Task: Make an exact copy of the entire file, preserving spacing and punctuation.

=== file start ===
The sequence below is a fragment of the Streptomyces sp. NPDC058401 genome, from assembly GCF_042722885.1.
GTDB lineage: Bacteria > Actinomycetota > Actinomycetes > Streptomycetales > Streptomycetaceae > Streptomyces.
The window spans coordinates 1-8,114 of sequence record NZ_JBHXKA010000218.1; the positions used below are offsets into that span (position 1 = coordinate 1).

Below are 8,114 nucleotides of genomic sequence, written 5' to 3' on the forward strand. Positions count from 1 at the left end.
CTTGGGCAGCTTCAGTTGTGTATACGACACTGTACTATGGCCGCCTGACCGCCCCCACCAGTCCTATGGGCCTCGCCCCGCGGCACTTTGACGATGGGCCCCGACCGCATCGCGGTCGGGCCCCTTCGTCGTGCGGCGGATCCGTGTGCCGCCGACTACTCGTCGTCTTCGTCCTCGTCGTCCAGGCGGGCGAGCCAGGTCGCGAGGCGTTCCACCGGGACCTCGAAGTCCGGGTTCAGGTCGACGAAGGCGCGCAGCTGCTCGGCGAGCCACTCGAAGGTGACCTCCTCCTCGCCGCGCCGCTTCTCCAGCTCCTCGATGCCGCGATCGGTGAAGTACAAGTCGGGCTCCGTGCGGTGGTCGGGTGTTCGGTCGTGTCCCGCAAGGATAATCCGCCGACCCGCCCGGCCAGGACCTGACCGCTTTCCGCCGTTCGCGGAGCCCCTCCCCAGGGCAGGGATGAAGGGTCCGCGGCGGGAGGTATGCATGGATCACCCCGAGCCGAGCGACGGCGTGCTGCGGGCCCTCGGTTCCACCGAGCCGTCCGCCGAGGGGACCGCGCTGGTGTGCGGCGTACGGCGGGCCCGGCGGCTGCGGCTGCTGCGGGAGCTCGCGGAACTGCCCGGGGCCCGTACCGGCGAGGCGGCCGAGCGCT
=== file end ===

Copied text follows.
The sequence below is a fragment of the Streptomyces sp. NPDC058401 genome, from assembly GCF_042722885.1.
GTDB lineage: Bacteria > Actinomycetota > Actinomycetes > Streptomycetales > Streptomycetaceae > Streptomyces.
The window spans coordinates 1-8,114 of sequence record NZ_JBHXKA010000218.1; the positions used below are offsets into that span (position 1 = coordinate 1).

Below are 8,114 nucleotides of genomic sequence, written 5' to 3' on the forward strand. Positions count from 1 at the left end.
CTTGGGCAGCTTCAGTTGTGTATACGACACTGTACTATGGCCGCCTGACCGCCCCCACCAGTCCTATGGGCCTCGCCCCGCGGCACTTTGACGATGGGCCCCGACCGCATCGCGGTCGGGCCCCTTCGTCGTGCGGCGGATCCGTGTGCCGCCGACTACTCGTCGTCTTCGTCCTCGTCGTCCAGGCGGGCGAGCCAGGTCGCGAGGCGTTCCACCGGGACCTCGAAGTCCGGGTTCAGGTCGACGAAGGCGCGCAGCTGCTCGGCGAGCCACTCGAAGGTGACCTCCTCCTCGCCGCGCCGCTTCTCCAGCTCCTCGATGCCGCGATCGGTGAAGTACAAGTCGGGCTCCGTGCGGTGGTCGGGTGTTCGGTCGTGTCCCGCAAGGATAATCCGCCGACCCGCCCGGCCAGGACCTGACCGCTTTCCGCCGTTCGCGGAGCCCCTCCCCAGGGCAGGGATGAAGGGTCCGCGGCGGGAGGTATGCATGGATCACCCCGAGCCGAGCGACGGCGTGCTGCGGGCCCTCGGTTCCACCGAGCCGTCCGCCGAGGGGACCGCGCTGGTGTGCGGCGTACGGCGGGCCCGGCGGCTGCGGCTGCTGCGGGAGCTCGCGGAACTGCCCGGGGCCCGTACCGGCGAGGCGGCCGAGCGCT